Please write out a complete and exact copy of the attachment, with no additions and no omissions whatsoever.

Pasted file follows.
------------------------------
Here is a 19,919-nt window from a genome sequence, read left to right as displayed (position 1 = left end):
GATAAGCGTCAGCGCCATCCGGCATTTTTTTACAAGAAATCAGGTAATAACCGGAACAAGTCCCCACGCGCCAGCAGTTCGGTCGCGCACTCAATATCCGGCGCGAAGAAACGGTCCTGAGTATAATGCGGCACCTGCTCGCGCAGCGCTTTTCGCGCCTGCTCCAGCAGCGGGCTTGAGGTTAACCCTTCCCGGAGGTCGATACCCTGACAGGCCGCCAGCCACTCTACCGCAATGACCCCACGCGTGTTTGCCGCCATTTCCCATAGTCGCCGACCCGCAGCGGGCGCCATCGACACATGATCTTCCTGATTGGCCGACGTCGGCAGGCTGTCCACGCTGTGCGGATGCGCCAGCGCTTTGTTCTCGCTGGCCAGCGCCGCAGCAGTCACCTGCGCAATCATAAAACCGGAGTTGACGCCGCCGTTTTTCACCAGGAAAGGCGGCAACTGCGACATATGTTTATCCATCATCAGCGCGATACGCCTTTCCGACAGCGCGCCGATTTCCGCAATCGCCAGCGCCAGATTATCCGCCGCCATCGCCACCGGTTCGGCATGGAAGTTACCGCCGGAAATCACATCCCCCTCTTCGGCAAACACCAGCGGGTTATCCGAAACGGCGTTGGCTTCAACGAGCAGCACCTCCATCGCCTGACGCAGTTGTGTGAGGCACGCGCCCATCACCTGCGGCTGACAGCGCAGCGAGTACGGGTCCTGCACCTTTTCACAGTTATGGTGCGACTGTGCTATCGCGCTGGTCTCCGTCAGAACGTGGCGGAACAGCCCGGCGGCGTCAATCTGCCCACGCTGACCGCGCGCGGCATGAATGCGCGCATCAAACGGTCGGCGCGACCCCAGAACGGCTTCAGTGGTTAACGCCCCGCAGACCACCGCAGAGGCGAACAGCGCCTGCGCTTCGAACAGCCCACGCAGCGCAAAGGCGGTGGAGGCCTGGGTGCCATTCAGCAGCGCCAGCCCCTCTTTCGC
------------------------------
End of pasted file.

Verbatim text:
Here is a 19,919-nt window from a genome sequence, read left to right as displayed (position 1 = left end):
GATAAGCGTCAGCGCCATCCGGCATTTTTTTACAAGAAATCAGGTAATAACCGGAACAAGTCCCCACGCGCCAGCAGTTCGGTCGCGCACTCAATATCCGGCGCGAAGAAACGGTCCTGAGTATAATGCGGCACCTGCTCGCGCAGCGCTTTTCGCGCCTGCTCCAGCAGCGGGCTTGAGGTTAACCCTTCCCGGAGGTCGATACCCTGACAGGCCGCCAGCCACTCTACCGCAATGACCCCACGCGTGTTTGCCGCCATTTCCCATAGTCGCCGACCCGCAGCGGGCGCCATCGACACATGATCTTCCTGATTGGCCGACGTCGGCAGGCTGTCCACGCTGTGCGGATGCGCCAGCGCTTTGTTCTCGCTGGCCAGCGCCGCAGCAGTCACCTGCGCAATCATAAAACCGGAGTTGACGCCGCCGTTTTTCACCAGGAAAGGCGGCAACTGCGACATATGTTTATCCATCATCAGCGCGATACGCCTTTCCGACAGCGCGCCGATTTCCGCAATCGCCAGCGCCAGATTATCCGCCGCCATCGCCACCGGTTCGGCATGGAAGTTACCGCCGGAAATCACATCCCCCTCTTCGGCAAACACCAGCGGGTTATCCGAAACGGCGTTGGCTTCAACGAGCAGCACCTCCATCGCCTGACGCAGTTGTGTGAGGCACGCGCCCATCACCTGCGGCTGACAGCGCAGCGAGTACGGGTCCTGCACCTTTTCACAGTTATGGTGCGACTGTGCTATCGCGCTGGTCTCCGTCAGAACGTGGCGGAACAGCCCGGCGGCGTCAATCTGCCCACGCTGACCGCGCGCGGCATGAATGCGCGCATCAAACGGTCGGCGCGACCCCAGAACGGCTTCAGTGGTTAACGCCCCGCAGACCACCGCAGAGGCGAACAGCGCCTGCGCTTCGAACAGCCCACGCAGCGCAAAGGCGGTGGAGGCCTGGGTGCCATTCAGCAGCGCCAGCCCCTCTTTCGC